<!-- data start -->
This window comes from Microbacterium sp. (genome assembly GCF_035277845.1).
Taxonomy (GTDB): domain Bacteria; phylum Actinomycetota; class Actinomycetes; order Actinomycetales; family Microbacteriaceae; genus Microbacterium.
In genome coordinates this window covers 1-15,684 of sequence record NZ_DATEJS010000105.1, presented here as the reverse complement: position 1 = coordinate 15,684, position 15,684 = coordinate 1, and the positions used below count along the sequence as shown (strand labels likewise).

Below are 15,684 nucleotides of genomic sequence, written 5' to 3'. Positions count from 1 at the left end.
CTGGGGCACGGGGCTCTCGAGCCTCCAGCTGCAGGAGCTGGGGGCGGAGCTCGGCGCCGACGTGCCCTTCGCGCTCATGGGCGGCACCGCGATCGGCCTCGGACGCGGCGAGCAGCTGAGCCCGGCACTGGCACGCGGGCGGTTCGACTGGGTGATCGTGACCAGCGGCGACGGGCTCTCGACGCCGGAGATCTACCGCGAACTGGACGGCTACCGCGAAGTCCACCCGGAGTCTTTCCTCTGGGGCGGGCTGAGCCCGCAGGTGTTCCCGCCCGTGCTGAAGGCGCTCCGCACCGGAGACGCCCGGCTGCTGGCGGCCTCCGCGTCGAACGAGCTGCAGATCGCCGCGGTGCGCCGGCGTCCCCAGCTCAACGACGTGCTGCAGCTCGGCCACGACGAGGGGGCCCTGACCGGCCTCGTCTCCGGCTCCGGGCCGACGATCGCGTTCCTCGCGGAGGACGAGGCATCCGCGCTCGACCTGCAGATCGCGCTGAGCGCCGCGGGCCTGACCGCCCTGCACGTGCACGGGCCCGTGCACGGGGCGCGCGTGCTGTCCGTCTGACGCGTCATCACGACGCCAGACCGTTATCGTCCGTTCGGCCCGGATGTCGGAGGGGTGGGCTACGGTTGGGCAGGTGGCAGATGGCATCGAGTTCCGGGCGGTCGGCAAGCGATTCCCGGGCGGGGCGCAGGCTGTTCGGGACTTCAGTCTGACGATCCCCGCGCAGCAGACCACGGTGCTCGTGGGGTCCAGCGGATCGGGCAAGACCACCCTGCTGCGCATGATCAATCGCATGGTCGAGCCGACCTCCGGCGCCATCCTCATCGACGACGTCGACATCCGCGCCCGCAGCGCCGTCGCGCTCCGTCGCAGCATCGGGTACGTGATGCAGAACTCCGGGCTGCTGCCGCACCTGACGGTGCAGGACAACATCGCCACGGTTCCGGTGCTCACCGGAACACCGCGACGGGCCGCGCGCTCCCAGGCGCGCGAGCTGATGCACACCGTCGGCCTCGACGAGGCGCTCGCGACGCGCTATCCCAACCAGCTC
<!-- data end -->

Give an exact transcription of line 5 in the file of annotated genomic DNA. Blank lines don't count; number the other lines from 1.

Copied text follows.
CTGGGGCACGGGGCTCTCGAGCCTCCAGCTGCAGGAGCTGGGGGCGGAGCTCGGCGCCGACGTGCCCTTCGCGCTCATGGGCGGCACCGCGATCGGCCTCGGACGCGGCGAGCAGCTGAGCCCGGCACTGGCACGCGGGCGGTTCGACTGGGTGATCGTGACCAGCGGCGACGGGCTCTCGACGCCGGAGATCTACCGCGAACTGGACGGCTACCGCGAAGTCCACCCGGAGTCTTTCCTCTGGGGCGGGCTGAGCCCGCAGGTGTTCCCGCCCGTGCTGAAGGCGCTCCGCACCGGAGACGCCCGGCTGCTGGCGGCCTCCGCGTCGAACGAGCTGCAGATCGCCGCGGTGCGCCGGCGTCCCCAGCTCAACGACGTGCTGCAGCTCGGCCACGACGAGGGGGCCCTGACCGGCCTCGTCTCCGGCTCCGGGCCGACGATCGCGTTCCTCGCGGAGGACGAGGCATCCGCGCTCGACCTGCAGATCGCGCTGAGCGCCGCGGGCCTGACCGCCCTGCACGTGCACGGGCCCGTGCACGGGGCGCGCGTGCTGTCCGTCTGACGCGTCATCACGACGCCAGACCGTTATCGTCCGTTCGGCCCGGATGTCGGAGGGGTGGGCTACGGTTGGGCAGGTGGCAGATGGCATCGAGTTCCGGGCGGTCGGCAAGCGATTCCCGGGCGGGGCGCAGGCTGTTCGGGACTTCAGTCTGACGATCCCCGCGCAGCAGACCACGGTGCTCGTGGGGTCCAGCGGATCGGGCAAGACCACCCTGCTGCGCATGATCAATCGCATGGTCGAGCCGACCTCCGGCGCCATCCTCATCGACGACGTCGACATCCGCGCCCGCAGCGCCGTCGCGCTCCGTCGCAGCATCGGGTACGTGATGCAGAACTCCGGGCTGCTGCCGCACCTGACGGTGCAGGACAACATCGCCACGGTTCCGGTGCTCACCGGAACACCGCGACGGGCCGCGCGCTCCCAGGCGCGCGAGCTGATGCACACCGTCGGCCTCGACGAGGCGCTCGCGACGCGCTATCCCAACCAGCTC